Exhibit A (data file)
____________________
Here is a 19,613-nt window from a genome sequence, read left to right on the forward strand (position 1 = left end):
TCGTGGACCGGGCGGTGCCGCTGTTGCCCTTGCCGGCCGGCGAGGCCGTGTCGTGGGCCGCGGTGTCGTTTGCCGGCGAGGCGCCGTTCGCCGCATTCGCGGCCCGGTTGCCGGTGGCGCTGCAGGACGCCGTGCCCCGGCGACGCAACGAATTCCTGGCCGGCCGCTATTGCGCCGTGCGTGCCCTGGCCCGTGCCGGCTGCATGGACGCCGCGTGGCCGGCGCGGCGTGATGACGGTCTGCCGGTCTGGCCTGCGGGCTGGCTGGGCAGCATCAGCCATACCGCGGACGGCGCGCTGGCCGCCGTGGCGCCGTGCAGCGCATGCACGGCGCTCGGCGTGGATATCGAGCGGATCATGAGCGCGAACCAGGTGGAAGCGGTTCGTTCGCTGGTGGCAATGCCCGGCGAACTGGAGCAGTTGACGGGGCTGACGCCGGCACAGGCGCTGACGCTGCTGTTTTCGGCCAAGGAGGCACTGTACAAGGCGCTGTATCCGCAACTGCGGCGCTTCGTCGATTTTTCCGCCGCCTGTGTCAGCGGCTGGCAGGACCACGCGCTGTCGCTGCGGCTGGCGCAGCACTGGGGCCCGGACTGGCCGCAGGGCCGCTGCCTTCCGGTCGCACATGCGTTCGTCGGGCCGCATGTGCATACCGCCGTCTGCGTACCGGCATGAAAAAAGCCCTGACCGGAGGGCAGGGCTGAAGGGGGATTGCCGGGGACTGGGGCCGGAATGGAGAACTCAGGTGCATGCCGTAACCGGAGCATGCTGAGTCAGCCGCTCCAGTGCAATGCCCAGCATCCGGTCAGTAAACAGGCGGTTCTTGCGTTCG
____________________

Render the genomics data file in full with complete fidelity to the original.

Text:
Here is a 19,613-nt window from a genome sequence, read left to right on the forward strand (position 1 = left end):
TCGTGGACCGGGCGGTGCCGCTGTTGCCCTTGCCGGCCGGCGAGGCCGTGTCGTGGGCCGCGGTGTCGTTTGCCGGCGAGGCGCCGTTCGCCGCATTCGCGGCCCGGTTGCCGGTGGCGCTGCAGGACGCCGTGCCCCGGCGACGCAACGAATTCCTGGCCGGCCGCTATTGCGCCGTGCGTGCCCTGGCCCGTGCCGGCTGCATGGACGCCGCGTGGCCGGCGCGGCGTGATGACGGTCTGCCGGTCTGGCCTGCGGGCTGGCTGGGCAGCATCAGCCATACCGCGGACGGCGCGCTGGCCGCCGTGGCGCCGTGCAGCGCATGCACGGCGCTCGGCGTGGATATCGAGCGGATCATGAGCGCGAACCAGGTGGAAGCGGTTCGTTCGCTGGTGGCAATGCCCGGCGAACTGGAGCAGTTGACGGGGCTGACGCCGGCACAGGCGCTGACGCTGCTGTTTTCGGCCAAGGAGGCACTGTACAAGGCGCTGTATCCGCAACTGCGGCGCTTCGTCGATTTTTCCGCCGCCTGTGTCAGCGGCTGGCAGGACCACGCGCTGTCGCTGCGGCTGGCGCAGCACTGGGGCCCGGACTGGCCGCAGGGCCGCTGCCTTCCGGTCGCACATGCGTTCGTCGGGCCGCATGTGCATACCGCCGTCTGCGTACCGGCATGAAAAAAGCCCTGACCGGAGGGCAGGGCTGAAGGGGGATTGCCGGGGACTGGGGCCGGAATGGAGAACTCAGGTGCATGCCGTAACCGGAGCATGCTGAGTCAGCCGCTCCAGTGCAATGCCCAGCATCCGGTCAGTAAACAGGCGGTTCTTGCGTTCG